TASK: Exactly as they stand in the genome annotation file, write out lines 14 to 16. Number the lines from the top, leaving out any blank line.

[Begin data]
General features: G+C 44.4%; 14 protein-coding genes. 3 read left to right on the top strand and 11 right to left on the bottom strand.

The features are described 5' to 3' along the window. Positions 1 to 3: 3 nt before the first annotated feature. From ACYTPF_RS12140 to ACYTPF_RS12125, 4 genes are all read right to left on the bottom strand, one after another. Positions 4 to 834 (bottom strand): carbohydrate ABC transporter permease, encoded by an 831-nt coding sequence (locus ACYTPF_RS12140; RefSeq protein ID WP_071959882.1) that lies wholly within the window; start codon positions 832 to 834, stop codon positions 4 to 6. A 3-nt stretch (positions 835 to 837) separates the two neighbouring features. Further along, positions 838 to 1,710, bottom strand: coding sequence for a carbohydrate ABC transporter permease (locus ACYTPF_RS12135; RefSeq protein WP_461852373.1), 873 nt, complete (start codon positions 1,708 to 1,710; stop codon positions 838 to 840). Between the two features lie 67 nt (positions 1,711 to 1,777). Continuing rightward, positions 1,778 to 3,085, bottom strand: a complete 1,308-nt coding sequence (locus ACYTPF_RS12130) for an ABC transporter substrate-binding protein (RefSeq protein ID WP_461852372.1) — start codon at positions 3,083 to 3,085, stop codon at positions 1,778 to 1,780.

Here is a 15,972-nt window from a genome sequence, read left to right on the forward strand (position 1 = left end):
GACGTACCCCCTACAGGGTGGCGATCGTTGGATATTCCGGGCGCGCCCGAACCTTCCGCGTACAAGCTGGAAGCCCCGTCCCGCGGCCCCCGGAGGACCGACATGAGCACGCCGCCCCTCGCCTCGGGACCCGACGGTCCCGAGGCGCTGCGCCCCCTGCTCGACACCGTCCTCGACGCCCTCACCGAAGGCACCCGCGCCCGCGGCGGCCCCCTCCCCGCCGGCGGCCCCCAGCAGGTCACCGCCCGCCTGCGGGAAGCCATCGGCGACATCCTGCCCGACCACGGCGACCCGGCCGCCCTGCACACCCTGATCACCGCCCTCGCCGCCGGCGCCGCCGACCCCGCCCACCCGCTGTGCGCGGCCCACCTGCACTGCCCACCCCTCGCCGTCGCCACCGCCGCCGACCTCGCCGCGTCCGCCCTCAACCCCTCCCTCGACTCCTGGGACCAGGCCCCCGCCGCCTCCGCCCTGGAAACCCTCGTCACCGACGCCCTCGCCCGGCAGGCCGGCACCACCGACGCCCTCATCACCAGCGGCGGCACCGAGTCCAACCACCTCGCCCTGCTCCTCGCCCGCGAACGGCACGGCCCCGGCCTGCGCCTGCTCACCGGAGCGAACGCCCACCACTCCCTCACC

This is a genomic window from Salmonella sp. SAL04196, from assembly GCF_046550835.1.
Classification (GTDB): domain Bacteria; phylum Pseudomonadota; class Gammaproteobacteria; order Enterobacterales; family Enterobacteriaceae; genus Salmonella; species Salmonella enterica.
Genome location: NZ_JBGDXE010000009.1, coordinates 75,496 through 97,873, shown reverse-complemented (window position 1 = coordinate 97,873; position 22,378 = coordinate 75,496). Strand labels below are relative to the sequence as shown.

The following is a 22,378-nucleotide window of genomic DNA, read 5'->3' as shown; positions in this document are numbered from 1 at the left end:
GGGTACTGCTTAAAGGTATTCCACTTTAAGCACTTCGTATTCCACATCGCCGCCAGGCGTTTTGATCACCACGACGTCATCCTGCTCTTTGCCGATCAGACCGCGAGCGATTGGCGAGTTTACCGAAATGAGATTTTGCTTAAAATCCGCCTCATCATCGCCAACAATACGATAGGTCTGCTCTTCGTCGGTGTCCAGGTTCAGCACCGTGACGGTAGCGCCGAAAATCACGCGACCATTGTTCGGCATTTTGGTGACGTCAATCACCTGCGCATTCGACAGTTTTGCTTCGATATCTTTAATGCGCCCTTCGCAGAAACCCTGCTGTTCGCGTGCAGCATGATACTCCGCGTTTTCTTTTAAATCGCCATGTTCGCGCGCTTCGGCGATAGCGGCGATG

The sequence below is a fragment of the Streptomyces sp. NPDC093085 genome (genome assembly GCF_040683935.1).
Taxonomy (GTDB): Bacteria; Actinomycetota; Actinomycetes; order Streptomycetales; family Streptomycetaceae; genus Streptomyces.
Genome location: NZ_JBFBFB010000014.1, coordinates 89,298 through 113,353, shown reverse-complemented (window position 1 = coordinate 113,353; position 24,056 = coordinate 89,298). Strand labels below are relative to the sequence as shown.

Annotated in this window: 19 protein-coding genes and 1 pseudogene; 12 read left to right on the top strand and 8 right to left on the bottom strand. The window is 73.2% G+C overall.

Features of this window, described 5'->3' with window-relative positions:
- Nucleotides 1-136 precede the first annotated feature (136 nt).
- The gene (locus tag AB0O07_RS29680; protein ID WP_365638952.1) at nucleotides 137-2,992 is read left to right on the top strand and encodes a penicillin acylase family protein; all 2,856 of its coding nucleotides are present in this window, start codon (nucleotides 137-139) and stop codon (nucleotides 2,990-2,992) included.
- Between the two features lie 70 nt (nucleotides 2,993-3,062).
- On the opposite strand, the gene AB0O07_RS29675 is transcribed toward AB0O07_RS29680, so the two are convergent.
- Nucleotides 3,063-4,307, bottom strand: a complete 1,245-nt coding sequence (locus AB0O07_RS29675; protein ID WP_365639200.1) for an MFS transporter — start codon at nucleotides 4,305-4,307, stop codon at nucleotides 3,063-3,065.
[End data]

Features of this window, described 5'->3' with window-relative positions:
- Nucleotides 1-136 precede the first annotated feature (136 nt).
- The gene (locus tag AB0O07_RS29680; protein ID WP_365638952.1) at nucleotides 137-2,992 is read left to right on the top strand and encodes a penicillin acylase family protein; all 2,856 of its coding nucleotides are present in this window, start codon (nucleotides 137-139) and stop codon (nucleotides 2,990-2,992) included.